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Regionality not the solution'

Published:  23 July, 2008

Focusing on regionality alone is not going to solve Australia's problems in the UK market. That was the stark message taken away from a seminar conducted at last week's Australia Day tastings in London, where a series of influential trade figures debated the subject: Australia - Brand Champion or Pantomime Villain?'
With a panel comprising everyone from producers and brand owners to retailers and the press, definite conclusions were, unsurprisingly, thin on the ground. But one subject on which everyone did agree was that Australia has some serious problems in the UK market.

The most obvious is its inability to break its regular consumers through the 7.99 price point and on into areas where margins are higher. Despite work by Wine Australia to address this very problem, according to Brian Howard, director of Business Development at Wine Intelligence, Australia still peaks too early', with more than 80% of its drinkers crammed into the 4-7.99 band, and a drop-off thereafter so steep that it makes the Mariana Trench look like Bondi Beach.

There's a lack of confidence among regular Australian consumers about what sort of wine is appropriate for formal occasions,' he said. The cues we need to see to move [the consumer] upmarket are just not there.'

The result of this failure was acknowledged by Paul Henry, general manager of the generic body Wine Australia. Australia is stalling in the blocks when it comes to making itself aspirational,' he said candidly. It's a Monday-to-Wednesday wine, but too many people migrate away from Friday onwards, especially in an on-trade context.'

Of particular concern to the panel was the fact that this bottleneck at the mid-price level was a relatively recent phenomenon and that, not all that long ago, what Wine Intelligence called Oz loyalists' were perfectly prepared to follow the wines up through the price points. But six years of heavy price promotion has changed consumers' perceptions of the country.

Ten years ago there was no disconnection between the mainstream and the premium drinker,' said Mike Paul, MD

of Western Wines. Australia is missing out on a huge opportunity; you only make money over 5.'

And while Australia was seen by Sainsbury's Julian Dyer as cashing in on price purchasing', its success here was holding back its chances of snaring indulgence purchasers'.

If you had 20,000 to spend on a car, would you buy a Skoda or a BMW?' he asked.

The painful analogies didn't end there, with Mike Paul sending a chill down every spine in the room when he mentioned that Australia could head the same way as Germany - another country that once had an enviable reputation but promoted itself to death on the back of a wine glut.

Dyer, however, pointed out that simply stacking shelves with pricier Australian wine would not solve the problem, and the parcels of higher-quality Aussie wines he had taken on to sell through the Sainsbury's website and wine club had largely been untouched. The quality of the wines wasn't an issue, but the ability of the consumers to engage with them was.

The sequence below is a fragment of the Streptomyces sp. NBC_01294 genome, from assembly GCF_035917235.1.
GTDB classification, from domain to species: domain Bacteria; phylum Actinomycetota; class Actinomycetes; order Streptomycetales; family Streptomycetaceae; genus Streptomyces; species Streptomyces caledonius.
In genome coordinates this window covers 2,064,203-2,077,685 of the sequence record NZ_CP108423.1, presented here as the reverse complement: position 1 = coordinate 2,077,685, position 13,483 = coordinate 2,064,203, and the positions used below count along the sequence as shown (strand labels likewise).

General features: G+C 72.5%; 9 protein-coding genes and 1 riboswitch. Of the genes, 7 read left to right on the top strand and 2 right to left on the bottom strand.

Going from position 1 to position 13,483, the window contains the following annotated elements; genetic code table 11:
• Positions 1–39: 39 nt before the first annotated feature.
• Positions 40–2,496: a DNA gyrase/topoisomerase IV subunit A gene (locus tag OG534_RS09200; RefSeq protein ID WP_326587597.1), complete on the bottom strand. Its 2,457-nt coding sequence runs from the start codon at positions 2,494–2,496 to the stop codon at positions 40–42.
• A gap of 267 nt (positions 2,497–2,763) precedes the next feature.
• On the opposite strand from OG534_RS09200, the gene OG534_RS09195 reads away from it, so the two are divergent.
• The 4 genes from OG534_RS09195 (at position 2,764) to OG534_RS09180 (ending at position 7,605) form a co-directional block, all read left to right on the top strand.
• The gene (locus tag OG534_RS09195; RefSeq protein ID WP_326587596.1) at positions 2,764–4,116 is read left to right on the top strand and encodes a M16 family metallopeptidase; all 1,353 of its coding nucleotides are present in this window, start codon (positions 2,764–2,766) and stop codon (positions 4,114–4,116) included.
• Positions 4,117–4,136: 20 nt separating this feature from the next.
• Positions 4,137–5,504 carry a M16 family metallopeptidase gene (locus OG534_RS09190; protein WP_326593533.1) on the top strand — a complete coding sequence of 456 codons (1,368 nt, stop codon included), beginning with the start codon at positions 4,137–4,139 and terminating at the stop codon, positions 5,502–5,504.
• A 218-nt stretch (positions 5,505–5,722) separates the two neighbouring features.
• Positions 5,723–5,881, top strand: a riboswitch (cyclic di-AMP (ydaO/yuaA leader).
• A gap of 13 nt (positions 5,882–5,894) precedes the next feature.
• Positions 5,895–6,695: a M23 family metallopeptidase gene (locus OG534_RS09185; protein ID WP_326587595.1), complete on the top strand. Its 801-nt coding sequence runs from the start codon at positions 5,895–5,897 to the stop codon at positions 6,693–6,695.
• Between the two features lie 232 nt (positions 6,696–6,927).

The quality and diversity of Australian wine has never been better, but the consumer isn't buying into it,' said Paul.

It is this problem of reconnecting the premium end with the mass of cheap wines that the regionality approach was meant to solve. But as a strategy it aroused misgivings, reservations and even some hostility from assembled listeners; and it certainly wasn't seen as a silver bullet for the country's ills.

First of all, there was an acknowledgment that opinion-formers had to buy into the idea for it to work, but many have lost interest in big-brand-dominated Australia, making it a hard strategy to push.

Second, there were question marks over whether the push for regionality was, in any case, doing more than just paying lip service to the appellation idea.

The point about regionality is to charge more money, so it has to be backed up by quality,' said Mike Paul, who suggested that, logically, this ought to mean restrictions on yields and grape varieties. The Australians present, however, rejected such regulation out of hand.

So, was regionality part of the solution, all of the solution, or irrelevant?

Brian Howard made the point that in Wine Intelligence's focus groups one Australian name kept coming up as worthy of formal occasions: Penfolds.

It doesn't need regions or anything else,' he said. It just has a good reputation. Regionality on its own is not the solution - though it may be part of the toolkit.'

Perhaps, but the slow-burn nature of its fix, relying as it does on a growing consumer awareness and a major shift in perception, may, in any case, render it a pyrrhic solution.

Regionality is the way to go,' said one winery owner in the audience. But there are wineries going broke today'

No one had an answer to that.

The panel

Zar Brooks,

Zonte's Footstep

James Lousada,

FGL Wine Estates

Paul Henry,

general manager,

Wine Australia

Mike Paul,

MD, Western Wines

Julian Dyer,


Brian Howard,

business development manager, Wine Intelligence


Tim Atkin MW, journalist